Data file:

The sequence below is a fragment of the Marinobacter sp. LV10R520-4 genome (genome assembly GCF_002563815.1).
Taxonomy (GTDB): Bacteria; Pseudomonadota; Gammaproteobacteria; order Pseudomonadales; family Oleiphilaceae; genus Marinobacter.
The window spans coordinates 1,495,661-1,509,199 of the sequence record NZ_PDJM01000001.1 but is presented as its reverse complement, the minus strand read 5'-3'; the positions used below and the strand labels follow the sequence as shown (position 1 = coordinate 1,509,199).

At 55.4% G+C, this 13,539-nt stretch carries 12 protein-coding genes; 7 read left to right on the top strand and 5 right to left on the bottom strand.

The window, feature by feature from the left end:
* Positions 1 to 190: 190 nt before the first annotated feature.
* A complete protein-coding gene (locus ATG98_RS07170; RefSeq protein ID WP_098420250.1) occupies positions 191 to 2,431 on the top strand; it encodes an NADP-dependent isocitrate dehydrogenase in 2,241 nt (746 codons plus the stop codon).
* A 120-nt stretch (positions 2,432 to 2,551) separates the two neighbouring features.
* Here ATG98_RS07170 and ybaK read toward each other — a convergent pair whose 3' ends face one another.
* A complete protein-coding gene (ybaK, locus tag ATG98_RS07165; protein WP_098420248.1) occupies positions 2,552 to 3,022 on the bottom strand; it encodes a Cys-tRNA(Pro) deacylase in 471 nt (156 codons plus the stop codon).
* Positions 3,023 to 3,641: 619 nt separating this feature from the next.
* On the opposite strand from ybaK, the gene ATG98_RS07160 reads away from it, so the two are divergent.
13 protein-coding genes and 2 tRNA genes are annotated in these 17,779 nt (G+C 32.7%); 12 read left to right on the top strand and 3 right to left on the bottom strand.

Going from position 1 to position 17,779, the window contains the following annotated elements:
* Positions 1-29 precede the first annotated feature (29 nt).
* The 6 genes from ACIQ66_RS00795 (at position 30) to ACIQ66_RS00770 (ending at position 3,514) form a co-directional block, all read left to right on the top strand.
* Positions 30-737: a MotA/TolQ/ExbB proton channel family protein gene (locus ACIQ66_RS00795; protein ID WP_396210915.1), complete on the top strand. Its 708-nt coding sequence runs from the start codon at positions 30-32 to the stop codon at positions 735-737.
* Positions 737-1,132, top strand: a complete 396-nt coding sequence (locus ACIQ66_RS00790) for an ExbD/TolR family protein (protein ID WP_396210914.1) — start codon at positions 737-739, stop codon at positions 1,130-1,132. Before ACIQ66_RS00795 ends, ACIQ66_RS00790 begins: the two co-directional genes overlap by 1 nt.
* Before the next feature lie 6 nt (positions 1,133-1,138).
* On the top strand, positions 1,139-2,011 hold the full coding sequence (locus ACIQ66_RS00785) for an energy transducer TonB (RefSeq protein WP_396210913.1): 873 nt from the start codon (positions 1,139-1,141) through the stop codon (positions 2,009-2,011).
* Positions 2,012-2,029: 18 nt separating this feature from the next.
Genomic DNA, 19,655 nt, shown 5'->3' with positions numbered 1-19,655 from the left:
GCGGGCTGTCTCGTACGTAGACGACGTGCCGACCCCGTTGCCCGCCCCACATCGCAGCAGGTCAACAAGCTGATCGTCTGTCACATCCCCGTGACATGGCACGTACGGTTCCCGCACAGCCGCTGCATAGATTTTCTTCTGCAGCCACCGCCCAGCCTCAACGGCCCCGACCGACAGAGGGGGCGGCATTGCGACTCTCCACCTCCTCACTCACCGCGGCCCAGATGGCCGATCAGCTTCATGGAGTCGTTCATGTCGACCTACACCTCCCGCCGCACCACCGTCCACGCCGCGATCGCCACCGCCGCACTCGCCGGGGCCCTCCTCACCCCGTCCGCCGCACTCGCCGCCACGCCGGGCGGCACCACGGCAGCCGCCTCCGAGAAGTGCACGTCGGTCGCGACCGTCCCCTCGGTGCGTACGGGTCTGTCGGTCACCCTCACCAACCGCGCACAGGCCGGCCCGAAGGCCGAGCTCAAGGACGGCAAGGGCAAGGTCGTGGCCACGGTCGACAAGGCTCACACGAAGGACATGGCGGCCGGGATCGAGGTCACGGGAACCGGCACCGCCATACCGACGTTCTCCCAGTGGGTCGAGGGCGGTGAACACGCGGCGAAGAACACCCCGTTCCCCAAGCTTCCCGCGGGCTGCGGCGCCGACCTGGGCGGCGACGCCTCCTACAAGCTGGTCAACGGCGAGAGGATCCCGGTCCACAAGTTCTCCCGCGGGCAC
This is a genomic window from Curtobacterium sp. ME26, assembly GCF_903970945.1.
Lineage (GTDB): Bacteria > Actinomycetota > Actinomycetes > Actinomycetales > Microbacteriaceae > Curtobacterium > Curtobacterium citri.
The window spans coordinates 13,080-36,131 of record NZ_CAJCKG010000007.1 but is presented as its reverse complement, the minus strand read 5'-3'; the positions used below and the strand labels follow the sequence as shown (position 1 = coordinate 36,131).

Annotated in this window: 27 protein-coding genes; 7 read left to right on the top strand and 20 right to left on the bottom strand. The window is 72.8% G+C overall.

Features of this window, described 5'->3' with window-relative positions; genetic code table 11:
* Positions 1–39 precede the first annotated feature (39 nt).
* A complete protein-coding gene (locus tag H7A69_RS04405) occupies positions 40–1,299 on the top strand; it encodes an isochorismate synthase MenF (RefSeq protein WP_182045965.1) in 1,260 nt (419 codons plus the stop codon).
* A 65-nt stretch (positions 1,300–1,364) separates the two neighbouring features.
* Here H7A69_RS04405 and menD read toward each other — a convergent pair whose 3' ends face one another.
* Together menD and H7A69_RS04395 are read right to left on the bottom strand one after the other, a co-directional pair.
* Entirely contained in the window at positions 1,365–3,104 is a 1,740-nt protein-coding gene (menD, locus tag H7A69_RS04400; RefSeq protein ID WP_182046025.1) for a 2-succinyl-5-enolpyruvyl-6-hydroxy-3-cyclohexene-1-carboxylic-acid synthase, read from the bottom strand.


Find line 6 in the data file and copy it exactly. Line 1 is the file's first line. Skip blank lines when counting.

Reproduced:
* Positions 1 to 190: 190 nt before the first annotated feature.